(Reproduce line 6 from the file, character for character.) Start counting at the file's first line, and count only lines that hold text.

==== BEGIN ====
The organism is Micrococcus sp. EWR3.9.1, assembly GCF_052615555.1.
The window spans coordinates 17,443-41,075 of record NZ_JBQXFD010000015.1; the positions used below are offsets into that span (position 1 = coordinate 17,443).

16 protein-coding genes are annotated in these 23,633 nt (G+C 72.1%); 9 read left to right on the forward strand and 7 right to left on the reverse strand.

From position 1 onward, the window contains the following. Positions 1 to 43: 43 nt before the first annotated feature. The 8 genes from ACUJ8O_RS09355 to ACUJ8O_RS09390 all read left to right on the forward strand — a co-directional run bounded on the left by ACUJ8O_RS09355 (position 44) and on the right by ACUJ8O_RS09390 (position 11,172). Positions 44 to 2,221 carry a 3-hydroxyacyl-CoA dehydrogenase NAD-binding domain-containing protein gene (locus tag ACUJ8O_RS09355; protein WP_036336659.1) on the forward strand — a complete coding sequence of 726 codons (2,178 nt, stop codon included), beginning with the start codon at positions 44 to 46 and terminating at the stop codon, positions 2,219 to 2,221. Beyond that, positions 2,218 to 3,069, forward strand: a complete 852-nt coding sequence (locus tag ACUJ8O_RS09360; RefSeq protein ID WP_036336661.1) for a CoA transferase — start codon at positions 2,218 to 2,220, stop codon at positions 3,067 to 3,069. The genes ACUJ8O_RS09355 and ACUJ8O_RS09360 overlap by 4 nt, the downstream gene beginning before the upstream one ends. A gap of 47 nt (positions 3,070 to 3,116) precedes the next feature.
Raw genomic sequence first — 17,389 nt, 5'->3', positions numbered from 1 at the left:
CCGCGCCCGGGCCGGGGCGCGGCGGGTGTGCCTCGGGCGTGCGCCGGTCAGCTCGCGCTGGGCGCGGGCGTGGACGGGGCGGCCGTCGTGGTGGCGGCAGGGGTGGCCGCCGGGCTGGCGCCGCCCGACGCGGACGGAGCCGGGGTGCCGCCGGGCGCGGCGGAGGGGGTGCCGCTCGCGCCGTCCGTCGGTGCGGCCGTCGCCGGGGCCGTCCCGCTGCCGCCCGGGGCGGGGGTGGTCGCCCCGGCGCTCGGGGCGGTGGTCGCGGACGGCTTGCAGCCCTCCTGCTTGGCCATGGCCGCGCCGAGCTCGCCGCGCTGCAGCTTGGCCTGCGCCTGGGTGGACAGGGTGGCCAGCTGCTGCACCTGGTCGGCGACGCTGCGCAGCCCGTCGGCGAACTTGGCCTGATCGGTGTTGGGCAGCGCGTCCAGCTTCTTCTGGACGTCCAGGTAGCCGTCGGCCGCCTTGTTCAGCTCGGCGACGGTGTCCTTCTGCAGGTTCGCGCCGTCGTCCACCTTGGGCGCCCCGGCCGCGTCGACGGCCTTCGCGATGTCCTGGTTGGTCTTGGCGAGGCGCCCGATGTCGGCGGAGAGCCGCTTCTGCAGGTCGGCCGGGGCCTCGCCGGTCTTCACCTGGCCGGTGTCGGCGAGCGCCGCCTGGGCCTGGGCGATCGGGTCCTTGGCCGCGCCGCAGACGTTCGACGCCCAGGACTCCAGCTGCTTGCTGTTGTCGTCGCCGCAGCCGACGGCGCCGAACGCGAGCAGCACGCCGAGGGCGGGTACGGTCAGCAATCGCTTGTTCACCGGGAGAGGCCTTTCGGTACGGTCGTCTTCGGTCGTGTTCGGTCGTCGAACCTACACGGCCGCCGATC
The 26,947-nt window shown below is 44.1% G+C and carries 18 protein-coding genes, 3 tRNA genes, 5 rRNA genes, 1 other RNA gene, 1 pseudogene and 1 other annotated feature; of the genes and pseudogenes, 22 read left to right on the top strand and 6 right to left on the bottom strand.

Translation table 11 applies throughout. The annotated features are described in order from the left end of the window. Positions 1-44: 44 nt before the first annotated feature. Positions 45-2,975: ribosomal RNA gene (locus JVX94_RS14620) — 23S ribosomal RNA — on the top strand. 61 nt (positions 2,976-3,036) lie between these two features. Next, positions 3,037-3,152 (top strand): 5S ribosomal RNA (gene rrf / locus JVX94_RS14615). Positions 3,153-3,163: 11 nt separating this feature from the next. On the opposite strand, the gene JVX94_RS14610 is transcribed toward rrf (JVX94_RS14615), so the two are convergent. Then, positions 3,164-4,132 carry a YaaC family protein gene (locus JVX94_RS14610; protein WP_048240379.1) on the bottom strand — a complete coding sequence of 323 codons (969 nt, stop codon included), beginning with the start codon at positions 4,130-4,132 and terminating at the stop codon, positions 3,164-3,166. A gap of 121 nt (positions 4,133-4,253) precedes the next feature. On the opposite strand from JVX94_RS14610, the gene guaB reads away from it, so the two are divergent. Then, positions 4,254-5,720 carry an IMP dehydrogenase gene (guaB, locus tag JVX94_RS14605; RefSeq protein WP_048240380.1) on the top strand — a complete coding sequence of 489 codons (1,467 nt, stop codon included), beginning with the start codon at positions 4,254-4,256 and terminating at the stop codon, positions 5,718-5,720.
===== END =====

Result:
CCGCGCCCGGGCCGGGGCGCGGCGGGTGTGCCTCGGGCGTGCGCCGGTCAGCTCGCGCTGGGCGCGGGCGTGGACGGGGCGGCCGTCGTGGTGGCGGCAGGGGTGGCCGCCGGGCTGGCGCCGCCCGACGCGGACGGAGCCGGGGTGCCGCCGGGCGCGGCGGAGGGGGTGCCGCTCGCGCCGTCCGTCGGTGCGGCCGTCGCCGGGGCCGTCCCGCTGCCGCCCGGGGCGGGGGTGGTCGCCCCGGCGCTCGGGGCGGTGGTCGCGGACGGCTTGCAGCCCTCCTGCTTGGCCATGGCCGCGCCGAGCTCGCCGCGCTGCAGCTTGGCCTGCGCCTGGGTGGACAGGGTGGCCAGCTGCTGCACCTGGTCGGCGACGCTGCGCAGCCCGTCGGCGAACTTGGCCTGATCGGTGTTGGGCAGCGCGTCCAGCTTCTTCTGGACGTCCAGGTAGCCGTCGGCCGCCTTGTTCAGCTCGGCGACGGTGTCCTTCTGCAGGTTCGCGCCGTCGTCCACCTTGGGCGCCCCGGCCGCGTCGACGGCCTTCGCGATGTCCTGGTTGGTCTTGGCGAGGCGCCCGATGTCGGCGGAGAGCCGCTTCTGCAGGTCGGCCGGGGCCTCGCCGGTCTTCACCTGGCCGGTGTCGGCGAGCGCCGCCTGGGCCTGGGCGATCGGGTCCTTGGCCGCGCCGCAGACGTTCGACGCCCAGGACTCCAGCTGCTTGCTGTTGTCGTCGCCGCAGCCGACGGCGCCGAACGCGAGCAGCACGCCGAGGGCGGGTACGGTCAGCAATCGCTTGTTCACCGGGAGAGGCCTTTCGGTACGGTCGTCTTCGGTCGTGTTCGGTCGTCGAACCTACACGGCCGCCGATC